Criminology & Criminal Justice Masters Degree
Criminology Degrees

Have a Criminal Justice associates or bachelors degree? Expand your criminal justice job opportunities with a Criminology or Criminal Justice masters degree!

Securing a criminal justice masters degree means that you'll have the opportunity to not just work in the field of law and order, but to actually have a leading role in its current progress and future development.

Masters degrees are for those people who are truly serious about their craft, no matter what it may be.

In the world of criminal justice, masters degrees are held by directors, managers, and expert analysts whose leadership and innovations create the landscape in which agents, technicians, nurses, and most CSI employees work.

There are many different kinds of criminal justice masters degrees, some with a broad scope of focus, and others that are highly specialized.

If you want to be a leader in the justice system, and not just a follower, then you should consider going after one.

Getting a Criminal Justice Degree

getting a criminal justice degree

To work in the field of criminology, it would be wise to have a criminal justice Associate's Degree at the very least.

This will provide you with enough training and education to get your foot in the door. How fast and in which ways you rise among the ranks from there is up to you. But it generally means getting a higher education.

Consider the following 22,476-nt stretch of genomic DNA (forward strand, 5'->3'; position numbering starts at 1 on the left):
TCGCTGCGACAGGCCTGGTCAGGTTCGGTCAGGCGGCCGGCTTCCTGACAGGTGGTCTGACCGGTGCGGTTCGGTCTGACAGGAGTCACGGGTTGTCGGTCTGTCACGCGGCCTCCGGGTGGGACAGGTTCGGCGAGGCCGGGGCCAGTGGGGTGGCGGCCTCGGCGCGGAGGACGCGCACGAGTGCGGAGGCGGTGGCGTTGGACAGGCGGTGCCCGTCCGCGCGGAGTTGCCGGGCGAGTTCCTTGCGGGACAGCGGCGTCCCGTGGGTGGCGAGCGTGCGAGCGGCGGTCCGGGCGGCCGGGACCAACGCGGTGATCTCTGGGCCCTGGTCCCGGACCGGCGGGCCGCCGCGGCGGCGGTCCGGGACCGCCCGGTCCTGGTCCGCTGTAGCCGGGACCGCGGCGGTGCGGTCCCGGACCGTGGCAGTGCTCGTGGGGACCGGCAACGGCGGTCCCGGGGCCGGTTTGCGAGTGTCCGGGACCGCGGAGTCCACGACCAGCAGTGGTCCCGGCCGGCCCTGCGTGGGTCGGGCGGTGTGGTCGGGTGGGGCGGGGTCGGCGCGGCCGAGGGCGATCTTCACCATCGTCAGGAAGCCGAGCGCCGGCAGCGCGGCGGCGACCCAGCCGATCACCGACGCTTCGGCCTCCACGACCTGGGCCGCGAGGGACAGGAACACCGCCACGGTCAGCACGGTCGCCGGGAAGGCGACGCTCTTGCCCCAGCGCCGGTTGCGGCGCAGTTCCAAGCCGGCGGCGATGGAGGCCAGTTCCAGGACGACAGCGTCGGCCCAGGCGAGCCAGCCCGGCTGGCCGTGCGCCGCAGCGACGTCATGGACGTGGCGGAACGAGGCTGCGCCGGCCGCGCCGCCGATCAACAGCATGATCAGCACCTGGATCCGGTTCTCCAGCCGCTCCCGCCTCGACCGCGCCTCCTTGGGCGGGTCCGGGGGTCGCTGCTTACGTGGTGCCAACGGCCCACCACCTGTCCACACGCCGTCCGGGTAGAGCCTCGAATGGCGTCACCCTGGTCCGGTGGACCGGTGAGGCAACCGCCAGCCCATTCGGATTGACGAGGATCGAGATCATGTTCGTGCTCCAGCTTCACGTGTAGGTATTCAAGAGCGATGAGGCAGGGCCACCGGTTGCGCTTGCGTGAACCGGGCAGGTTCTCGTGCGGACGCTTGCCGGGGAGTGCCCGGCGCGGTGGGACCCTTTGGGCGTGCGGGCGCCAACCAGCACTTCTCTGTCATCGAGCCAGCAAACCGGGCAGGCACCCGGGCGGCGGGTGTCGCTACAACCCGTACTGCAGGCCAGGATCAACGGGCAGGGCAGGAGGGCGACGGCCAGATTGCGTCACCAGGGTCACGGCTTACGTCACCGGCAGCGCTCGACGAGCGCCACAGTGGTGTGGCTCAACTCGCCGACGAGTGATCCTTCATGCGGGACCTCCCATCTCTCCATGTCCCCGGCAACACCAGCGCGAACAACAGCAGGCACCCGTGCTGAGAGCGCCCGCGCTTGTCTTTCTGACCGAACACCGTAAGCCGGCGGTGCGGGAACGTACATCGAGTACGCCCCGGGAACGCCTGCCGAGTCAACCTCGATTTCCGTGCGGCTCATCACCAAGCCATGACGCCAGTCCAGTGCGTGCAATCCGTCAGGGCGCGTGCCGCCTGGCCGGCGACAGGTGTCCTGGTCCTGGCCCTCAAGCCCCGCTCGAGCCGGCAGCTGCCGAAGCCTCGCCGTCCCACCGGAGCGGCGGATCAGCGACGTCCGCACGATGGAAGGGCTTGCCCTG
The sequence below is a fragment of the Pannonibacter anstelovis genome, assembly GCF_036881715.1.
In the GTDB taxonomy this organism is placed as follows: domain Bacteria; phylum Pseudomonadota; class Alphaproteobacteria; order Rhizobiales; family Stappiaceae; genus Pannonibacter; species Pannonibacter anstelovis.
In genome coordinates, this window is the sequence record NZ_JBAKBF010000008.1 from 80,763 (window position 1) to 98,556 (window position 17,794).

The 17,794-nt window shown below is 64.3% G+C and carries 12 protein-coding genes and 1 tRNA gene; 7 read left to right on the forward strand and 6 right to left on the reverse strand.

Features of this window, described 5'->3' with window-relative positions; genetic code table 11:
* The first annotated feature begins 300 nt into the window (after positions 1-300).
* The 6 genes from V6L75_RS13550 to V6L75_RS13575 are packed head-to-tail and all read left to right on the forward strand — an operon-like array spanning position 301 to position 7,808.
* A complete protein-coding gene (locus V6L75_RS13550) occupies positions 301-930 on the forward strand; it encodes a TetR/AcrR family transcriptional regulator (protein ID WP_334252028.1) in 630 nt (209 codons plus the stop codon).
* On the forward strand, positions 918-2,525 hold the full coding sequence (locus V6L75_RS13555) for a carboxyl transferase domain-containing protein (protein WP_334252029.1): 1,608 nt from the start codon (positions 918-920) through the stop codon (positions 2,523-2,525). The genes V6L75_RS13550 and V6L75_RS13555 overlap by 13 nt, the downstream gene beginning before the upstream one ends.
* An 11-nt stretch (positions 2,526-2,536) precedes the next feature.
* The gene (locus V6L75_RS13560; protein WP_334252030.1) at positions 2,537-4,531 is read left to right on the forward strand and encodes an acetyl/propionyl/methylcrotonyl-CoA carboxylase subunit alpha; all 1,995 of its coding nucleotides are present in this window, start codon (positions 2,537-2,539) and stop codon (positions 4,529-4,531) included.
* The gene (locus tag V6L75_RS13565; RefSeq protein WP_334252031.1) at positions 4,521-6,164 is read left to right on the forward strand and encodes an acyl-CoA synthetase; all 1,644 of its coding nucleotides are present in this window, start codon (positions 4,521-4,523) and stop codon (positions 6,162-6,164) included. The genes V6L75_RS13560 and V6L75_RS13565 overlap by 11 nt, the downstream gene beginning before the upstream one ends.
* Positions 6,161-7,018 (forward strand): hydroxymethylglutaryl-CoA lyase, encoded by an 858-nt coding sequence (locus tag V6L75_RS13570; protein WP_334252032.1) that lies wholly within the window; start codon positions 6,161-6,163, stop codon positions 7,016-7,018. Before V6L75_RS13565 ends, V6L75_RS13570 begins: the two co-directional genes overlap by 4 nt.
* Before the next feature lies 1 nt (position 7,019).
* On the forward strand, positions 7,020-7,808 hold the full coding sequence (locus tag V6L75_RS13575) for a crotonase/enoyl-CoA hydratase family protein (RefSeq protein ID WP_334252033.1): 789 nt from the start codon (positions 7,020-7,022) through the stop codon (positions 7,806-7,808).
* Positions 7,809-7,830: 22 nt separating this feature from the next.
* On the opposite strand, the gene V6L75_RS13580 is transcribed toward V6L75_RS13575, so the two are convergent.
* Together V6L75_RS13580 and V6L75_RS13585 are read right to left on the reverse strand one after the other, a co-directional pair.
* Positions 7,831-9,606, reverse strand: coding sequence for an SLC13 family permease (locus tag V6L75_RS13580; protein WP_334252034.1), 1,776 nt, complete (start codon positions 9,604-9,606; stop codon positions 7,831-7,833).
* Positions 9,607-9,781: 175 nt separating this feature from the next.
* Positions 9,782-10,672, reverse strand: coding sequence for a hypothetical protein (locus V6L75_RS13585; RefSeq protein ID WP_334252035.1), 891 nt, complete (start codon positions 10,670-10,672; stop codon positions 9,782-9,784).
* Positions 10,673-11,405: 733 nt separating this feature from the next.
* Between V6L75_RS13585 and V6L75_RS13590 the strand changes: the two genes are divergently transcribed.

From your Associate's Degree, you can move on to earning your criminal justice bachelor's degree.

The criminal justice focus ranges rather wide, giving you an introduction--and just a bit more--on the many different facets of the justice system. If you want a significant career in this field, a bachelor's degree is highly recommended.

But for the most serious-minded students of law and order, this isn't the top of the ladder.

A Criminology Master's Degree will take you even higher.

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Criminal Justice Master's Degree Options

Masters degrees, or graduate degrees, are given to students who strive for excellence in their field--often working for two or three years longer to become experts in a specific area.

There are several degrees for the criminology graduate student, including:

  • Master of Public Administration (MPA) in Criminology
  • Master of Arts (MA) in Criminal Justice
  • Master of Science (MS) in Public Safety

Even within the criminal justice focus, there are different off-shoots for the student to explore and concentrate on, like:

  • Crime Analysis
  • Criminal Behavior
  • Homeland Security Administration
  • Justice Administration
  • And many more

Criminal Justice Jobs with Masters Degrees

Earning a criminal justice masters degree will convince potential employers that you have a desire to excel in your field.

police officer at crime scene

But what kinds of jobs are available to you if you do have one?

Masters degrees are generally held by high ranking officers, administrators, managers, and project overseers. You can have the opportunity to work as a:

  • Detective
  • Private Security Firm Manager
  • Corrections Facilities Manager
  • District Attorney
  • Law Librarian
  • Correctional Facility Warden

Every member of the criminal justice team, from the facility custodian to the Supreme Court justice, is an incredibly important and vital spoke in the great wheel of law and order.

But if you want to be in a position to create policies, make changes, and be a leader in the future of criminology, you'll need to take that extra step and earn your criminal justice masters degree.

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